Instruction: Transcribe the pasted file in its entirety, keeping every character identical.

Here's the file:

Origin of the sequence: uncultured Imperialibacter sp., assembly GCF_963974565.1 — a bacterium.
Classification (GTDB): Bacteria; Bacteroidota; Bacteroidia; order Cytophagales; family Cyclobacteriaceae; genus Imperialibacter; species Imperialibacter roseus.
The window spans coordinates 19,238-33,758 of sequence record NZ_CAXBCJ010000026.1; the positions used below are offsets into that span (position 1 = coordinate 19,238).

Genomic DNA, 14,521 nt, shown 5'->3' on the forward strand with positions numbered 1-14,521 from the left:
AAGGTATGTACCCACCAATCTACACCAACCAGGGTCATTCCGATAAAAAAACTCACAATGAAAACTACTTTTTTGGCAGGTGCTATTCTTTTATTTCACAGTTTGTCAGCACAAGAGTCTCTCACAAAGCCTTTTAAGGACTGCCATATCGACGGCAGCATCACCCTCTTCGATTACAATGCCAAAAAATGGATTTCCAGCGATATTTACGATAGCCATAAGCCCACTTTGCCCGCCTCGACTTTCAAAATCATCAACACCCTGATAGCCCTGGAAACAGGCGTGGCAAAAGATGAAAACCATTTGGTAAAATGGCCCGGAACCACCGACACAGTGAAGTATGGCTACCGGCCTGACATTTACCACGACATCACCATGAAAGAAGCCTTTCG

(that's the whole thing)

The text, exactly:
Origin of the sequence: uncultured Imperialibacter sp., assembly GCF_963974565.1 — a bacterium.
Classification (GTDB): Bacteria; Bacteroidota; Bacteroidia; order Cytophagales; family Cyclobacteriaceae; genus Imperialibacter; species Imperialibacter roseus.
The window spans coordinates 19,238-33,758 of sequence record NZ_CAXBCJ010000026.1; the positions used below are offsets into that span (position 1 = coordinate 19,238).

Genomic DNA, 14,521 nt, shown 5'->3' on the forward strand with positions numbered 1-14,521 from the left:
AAGGTATGTACCCACCAATCTACACCAACCAGGGTCATTCCGATAAAAAAACTCACAATGAAAACTACTTTTTTGGCAGGTGCTATTCTTTTATTTCACAGTTTGTCAGCACAAGAGTCTCTCACAAAGCCTTTTAAGGACTGCCATATCGACGGCAGCATCACCCTCTTCGATTACAATGCCAAAAAATGGATTTCCAGCGATATTTACGATAGCCATAAGCCCACTTTGCCCGCCTCGACTTTCAAAATCATCAACACCCTGATAGCCCTGGAAACAGGCGTGGCAAAAGATGAAAACCATTTGGTAAAATGGCCCGGAACCACCGACACAGTGAAGTATGGCTACCGGCCTGACATTTACCACGACATCACCATGAAAGAAGCCTTTCG